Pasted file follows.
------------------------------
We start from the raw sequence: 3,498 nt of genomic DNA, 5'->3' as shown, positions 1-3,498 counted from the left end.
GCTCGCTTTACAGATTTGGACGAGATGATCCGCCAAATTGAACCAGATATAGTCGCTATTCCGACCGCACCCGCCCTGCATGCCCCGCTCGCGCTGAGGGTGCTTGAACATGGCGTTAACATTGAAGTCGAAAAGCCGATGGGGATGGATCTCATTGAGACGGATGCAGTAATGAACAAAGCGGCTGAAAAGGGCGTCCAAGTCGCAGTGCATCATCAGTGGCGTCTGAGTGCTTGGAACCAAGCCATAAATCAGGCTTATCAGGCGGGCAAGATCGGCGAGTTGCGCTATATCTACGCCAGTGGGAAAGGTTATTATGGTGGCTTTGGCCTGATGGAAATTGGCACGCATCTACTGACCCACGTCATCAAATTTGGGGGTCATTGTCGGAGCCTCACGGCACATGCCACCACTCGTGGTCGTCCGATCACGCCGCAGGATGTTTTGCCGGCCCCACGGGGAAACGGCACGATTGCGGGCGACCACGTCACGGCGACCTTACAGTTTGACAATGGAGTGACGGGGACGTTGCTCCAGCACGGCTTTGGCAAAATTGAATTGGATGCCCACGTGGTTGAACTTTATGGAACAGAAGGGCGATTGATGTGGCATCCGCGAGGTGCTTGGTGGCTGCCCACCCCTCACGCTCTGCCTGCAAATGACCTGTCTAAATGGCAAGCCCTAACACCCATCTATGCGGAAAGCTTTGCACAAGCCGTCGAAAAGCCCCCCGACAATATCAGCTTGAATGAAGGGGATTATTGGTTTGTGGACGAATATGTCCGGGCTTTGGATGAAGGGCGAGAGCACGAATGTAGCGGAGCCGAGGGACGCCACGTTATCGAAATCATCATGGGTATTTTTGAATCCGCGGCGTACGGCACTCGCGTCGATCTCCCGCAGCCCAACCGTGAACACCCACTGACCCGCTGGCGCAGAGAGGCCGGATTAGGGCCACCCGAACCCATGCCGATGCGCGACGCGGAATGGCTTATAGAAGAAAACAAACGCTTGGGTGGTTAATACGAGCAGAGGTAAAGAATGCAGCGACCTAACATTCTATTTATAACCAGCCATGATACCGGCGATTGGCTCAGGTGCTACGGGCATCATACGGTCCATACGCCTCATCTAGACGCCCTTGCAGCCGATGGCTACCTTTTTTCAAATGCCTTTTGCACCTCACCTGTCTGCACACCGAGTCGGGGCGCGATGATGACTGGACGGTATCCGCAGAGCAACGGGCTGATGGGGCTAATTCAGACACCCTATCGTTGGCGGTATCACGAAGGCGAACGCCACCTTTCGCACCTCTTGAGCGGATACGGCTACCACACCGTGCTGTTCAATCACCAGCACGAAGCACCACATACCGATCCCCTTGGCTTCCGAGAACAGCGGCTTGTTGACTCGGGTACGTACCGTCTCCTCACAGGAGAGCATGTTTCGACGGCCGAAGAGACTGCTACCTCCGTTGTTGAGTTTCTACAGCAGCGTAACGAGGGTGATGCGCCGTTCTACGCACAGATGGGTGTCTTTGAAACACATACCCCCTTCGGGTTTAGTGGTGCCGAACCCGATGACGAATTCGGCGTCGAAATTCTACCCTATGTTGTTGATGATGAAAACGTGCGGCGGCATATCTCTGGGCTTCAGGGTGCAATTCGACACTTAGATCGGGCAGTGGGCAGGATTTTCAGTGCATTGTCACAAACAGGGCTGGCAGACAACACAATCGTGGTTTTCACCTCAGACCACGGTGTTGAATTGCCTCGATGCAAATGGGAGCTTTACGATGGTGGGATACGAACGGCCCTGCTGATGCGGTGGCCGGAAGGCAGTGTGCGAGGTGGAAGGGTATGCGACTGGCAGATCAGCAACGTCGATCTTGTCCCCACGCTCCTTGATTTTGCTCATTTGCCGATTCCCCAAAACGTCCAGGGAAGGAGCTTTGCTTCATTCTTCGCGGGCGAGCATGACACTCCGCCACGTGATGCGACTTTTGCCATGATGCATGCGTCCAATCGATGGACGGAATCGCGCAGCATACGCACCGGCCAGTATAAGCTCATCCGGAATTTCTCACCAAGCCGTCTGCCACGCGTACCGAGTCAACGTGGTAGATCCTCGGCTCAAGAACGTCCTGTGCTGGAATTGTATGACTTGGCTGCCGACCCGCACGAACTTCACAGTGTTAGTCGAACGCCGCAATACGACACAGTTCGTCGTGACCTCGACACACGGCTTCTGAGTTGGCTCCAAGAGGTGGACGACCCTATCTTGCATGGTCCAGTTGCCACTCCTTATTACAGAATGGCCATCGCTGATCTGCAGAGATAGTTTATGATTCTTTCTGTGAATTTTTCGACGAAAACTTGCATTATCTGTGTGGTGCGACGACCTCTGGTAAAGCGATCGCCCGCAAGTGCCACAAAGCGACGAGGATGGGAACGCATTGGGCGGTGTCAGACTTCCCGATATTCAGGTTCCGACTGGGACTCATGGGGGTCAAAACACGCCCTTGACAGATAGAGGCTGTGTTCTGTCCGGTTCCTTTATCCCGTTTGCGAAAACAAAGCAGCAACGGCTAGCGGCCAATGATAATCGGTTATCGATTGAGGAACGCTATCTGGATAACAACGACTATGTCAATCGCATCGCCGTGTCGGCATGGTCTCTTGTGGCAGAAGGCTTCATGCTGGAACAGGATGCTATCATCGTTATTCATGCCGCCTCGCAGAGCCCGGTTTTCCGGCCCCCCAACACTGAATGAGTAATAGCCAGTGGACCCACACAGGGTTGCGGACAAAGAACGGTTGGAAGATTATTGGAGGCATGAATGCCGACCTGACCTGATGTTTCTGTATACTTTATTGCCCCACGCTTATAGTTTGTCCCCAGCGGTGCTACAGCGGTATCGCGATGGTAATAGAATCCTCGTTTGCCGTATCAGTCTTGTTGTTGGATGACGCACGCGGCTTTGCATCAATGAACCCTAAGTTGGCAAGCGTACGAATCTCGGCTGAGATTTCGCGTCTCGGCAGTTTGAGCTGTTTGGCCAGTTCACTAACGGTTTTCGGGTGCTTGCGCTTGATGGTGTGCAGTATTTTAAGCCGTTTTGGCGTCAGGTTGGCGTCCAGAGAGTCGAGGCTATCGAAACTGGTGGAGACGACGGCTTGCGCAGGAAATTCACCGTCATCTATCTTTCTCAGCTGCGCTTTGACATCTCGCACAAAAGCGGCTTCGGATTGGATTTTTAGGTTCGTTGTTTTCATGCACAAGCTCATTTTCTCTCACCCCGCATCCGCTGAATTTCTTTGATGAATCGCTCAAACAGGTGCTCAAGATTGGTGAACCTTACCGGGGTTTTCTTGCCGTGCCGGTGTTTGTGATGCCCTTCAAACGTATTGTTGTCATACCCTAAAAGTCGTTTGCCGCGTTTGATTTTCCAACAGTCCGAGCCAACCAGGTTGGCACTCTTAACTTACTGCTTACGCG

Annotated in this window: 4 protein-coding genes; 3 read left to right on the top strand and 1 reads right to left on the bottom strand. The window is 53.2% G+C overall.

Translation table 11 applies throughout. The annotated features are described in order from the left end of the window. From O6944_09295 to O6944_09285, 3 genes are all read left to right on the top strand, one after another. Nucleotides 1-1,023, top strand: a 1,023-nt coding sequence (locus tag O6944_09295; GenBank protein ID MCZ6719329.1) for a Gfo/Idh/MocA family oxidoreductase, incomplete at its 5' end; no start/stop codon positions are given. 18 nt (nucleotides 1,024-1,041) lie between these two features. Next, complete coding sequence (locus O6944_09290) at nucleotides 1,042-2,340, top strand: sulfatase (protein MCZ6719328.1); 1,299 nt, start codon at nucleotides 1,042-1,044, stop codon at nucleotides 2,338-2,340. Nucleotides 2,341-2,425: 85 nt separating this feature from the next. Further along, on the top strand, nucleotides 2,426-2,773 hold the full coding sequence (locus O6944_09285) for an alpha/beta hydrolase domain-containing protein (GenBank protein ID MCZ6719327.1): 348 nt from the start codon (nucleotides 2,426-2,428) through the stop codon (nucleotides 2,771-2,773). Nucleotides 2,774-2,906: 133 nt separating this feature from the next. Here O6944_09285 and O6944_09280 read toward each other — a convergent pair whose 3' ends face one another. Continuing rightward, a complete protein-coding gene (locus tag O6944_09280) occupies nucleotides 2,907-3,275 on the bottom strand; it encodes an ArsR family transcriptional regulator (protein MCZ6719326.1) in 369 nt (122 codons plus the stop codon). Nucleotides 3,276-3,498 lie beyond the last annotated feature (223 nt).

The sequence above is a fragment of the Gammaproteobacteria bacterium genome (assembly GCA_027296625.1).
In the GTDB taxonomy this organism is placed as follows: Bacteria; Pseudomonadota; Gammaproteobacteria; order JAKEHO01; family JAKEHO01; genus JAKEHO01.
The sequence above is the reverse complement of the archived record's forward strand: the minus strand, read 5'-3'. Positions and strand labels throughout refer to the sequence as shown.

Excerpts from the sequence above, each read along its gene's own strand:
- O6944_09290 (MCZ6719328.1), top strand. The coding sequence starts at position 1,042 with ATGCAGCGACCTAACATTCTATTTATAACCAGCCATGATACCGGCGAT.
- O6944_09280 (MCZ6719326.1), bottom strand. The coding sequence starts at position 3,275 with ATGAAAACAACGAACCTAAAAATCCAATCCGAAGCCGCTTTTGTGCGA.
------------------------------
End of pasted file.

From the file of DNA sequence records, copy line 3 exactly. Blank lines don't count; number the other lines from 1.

Annotated in this window: 4 protein-coding genes; 3 read left to right on the top strand and 1 reads right to left on the bottom strand. The window is 53.2% G+C overall.